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Homeland & Cybersecurity

The latest coverage of the Department of Homeland Security and cyber threats around the globe.

United States Secretary of Homeland Security Jeh Johnson, right, speaks during a news conference in Newark, N.J., Tuesday, Aug. 11, 2015. An international group of hackers and stock traders made $30 million by breaking into the computers of newswire services that put out corporate press releases and trading on the information before it was made public, federal prosecutors said Tuesday. (AP Photo/Seth Wenig)

Feds lost 5.6 million Americans' fingerprint files in cyber hack

By Stephen Dinan - The Washington Times

More than 5 million Americans' fingerprint files were stolen from the federal government, the chief human resources agency said Wednesday, acknowledging the massive data breach was five times larger than they'd previously admitted. Published September 23, 2015

Recent Stories

This Wednesday, Feb. 19, 2014, photo, shows the WhatsApp and Facebook app icons on an iPhone in New York. (AP Photo/Karly Domb Sadof) ** FILE **

ACLU urges Congress to thwart spies by embracing encryption

- The Washington Times

Digital encryption enables whistleblowers, terrorists and everyone in-between to communicate securely and without leaving much of a trace. Now with national security potentially on the line, privacy advocates are imploring lawmakers in Congress to embrace encryption as well.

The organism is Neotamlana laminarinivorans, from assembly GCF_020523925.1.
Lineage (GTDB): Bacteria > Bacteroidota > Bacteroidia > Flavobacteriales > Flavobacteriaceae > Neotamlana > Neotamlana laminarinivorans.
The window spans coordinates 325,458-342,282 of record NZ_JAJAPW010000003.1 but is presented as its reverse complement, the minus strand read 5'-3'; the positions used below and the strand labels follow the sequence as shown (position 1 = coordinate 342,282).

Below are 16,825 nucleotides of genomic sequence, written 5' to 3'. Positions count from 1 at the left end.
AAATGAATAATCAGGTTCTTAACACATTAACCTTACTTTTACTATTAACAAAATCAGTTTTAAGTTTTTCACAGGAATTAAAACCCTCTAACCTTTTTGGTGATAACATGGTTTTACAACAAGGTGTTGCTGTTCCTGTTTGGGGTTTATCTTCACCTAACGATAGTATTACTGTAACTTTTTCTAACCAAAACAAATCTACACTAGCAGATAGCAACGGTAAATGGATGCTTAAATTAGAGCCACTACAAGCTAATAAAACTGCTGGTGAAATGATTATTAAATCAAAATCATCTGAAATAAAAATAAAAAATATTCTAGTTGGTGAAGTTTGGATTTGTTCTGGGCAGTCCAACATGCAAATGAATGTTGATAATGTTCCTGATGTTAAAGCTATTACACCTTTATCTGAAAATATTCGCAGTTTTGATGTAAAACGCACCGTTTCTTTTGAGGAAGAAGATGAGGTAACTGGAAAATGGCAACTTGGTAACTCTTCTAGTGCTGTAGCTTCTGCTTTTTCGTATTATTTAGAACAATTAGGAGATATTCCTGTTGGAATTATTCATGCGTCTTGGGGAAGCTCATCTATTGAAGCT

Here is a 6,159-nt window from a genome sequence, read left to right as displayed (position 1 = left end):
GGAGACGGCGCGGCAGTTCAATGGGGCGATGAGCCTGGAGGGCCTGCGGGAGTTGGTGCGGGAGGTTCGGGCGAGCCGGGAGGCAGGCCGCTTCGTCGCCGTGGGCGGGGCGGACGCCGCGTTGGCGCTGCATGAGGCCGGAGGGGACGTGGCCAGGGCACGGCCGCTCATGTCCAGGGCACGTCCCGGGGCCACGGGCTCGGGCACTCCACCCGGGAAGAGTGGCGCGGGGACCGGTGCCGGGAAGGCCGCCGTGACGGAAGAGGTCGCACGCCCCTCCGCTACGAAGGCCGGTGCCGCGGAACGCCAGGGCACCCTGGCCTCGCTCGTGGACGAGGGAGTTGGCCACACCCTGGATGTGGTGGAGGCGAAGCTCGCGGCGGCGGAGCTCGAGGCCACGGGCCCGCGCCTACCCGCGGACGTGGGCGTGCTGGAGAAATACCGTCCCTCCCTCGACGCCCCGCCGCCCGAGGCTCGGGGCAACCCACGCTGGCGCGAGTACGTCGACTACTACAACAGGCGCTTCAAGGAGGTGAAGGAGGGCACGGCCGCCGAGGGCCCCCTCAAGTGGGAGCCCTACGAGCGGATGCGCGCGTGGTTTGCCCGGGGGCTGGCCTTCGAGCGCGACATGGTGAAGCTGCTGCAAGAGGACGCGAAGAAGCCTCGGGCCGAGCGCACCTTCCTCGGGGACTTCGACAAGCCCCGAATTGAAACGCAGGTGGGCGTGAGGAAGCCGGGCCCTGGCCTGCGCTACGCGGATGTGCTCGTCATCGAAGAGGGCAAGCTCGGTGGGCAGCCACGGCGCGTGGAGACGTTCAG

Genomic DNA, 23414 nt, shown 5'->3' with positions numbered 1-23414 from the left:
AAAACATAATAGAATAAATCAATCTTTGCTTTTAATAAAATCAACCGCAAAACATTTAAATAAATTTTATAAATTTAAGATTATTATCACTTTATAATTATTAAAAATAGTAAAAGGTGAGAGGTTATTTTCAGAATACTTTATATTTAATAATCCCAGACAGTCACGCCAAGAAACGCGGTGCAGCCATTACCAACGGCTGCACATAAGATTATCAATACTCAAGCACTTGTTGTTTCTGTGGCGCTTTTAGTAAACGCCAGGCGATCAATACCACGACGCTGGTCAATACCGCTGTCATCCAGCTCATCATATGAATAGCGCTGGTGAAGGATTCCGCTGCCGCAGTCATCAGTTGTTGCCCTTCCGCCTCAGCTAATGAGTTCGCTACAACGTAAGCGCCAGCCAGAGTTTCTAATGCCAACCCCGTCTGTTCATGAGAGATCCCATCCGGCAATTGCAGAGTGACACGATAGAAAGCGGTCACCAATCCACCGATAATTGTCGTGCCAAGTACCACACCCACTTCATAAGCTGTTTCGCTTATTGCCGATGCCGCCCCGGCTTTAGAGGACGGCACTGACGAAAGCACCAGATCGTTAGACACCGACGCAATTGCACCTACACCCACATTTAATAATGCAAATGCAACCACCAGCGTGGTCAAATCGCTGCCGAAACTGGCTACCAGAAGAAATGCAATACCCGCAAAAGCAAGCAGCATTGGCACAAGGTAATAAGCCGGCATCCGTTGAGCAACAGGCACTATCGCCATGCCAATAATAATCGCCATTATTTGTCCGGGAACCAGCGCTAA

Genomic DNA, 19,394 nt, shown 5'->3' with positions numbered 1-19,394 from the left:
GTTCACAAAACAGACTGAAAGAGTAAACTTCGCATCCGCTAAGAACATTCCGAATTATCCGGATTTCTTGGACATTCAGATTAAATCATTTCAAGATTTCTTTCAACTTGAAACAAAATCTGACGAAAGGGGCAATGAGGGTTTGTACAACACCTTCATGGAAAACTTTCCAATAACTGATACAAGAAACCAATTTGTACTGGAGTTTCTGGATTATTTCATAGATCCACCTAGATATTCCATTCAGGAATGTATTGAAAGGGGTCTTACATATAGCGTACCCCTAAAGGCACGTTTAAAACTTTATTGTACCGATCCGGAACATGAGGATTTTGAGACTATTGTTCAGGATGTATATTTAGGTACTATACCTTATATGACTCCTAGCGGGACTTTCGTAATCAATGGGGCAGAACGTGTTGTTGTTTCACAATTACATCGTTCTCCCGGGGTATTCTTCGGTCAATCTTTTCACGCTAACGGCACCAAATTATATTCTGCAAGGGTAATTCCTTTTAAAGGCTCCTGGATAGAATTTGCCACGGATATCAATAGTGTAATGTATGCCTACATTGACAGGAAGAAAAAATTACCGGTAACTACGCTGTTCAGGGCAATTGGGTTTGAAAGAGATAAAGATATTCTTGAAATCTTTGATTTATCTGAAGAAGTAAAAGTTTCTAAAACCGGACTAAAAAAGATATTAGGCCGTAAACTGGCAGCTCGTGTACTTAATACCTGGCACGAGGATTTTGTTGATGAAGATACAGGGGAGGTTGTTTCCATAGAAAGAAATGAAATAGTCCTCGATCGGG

Former Office of Personnel Management Director Katherine Archuleta (Associated Press) **FILE**

Feds acknowledge hack of government computers affected 21 million

- The Washington Times

Federal officials acknowledged Thursday that hackers managed to steal information on more than 21 million Americans from the government's background check computers, including details of their health and financial histories, as the shocking outlines of the breach finally became clear.

Rep. Jason Chaffetz, Utah Republican. (Associated Press)

OPM audit: Federal background check system vulnerable to cyberattack

- The Washington Times

The federal agency that lost millions of Americans' most personal data to hackers has long been delinquent on its cybersecurity controls -- including in two particularly sensitive systems that govern most of the government's background checks, an inspector general will tell Congress on Tuesday.

Recent Opinion Columns

James Clapper          T.J. Kirkpatrick/The Washington Times

Throwing Clapper under the bus

When President Obama attributed the rise in Iraq of the Islamic State, or ISIS, to the failures of the U.S. intelligence community earlier this week, naming and blaming directly National Intelligence Director James R. Clapper, he was attempting to deflect criticism of his own incompetence.

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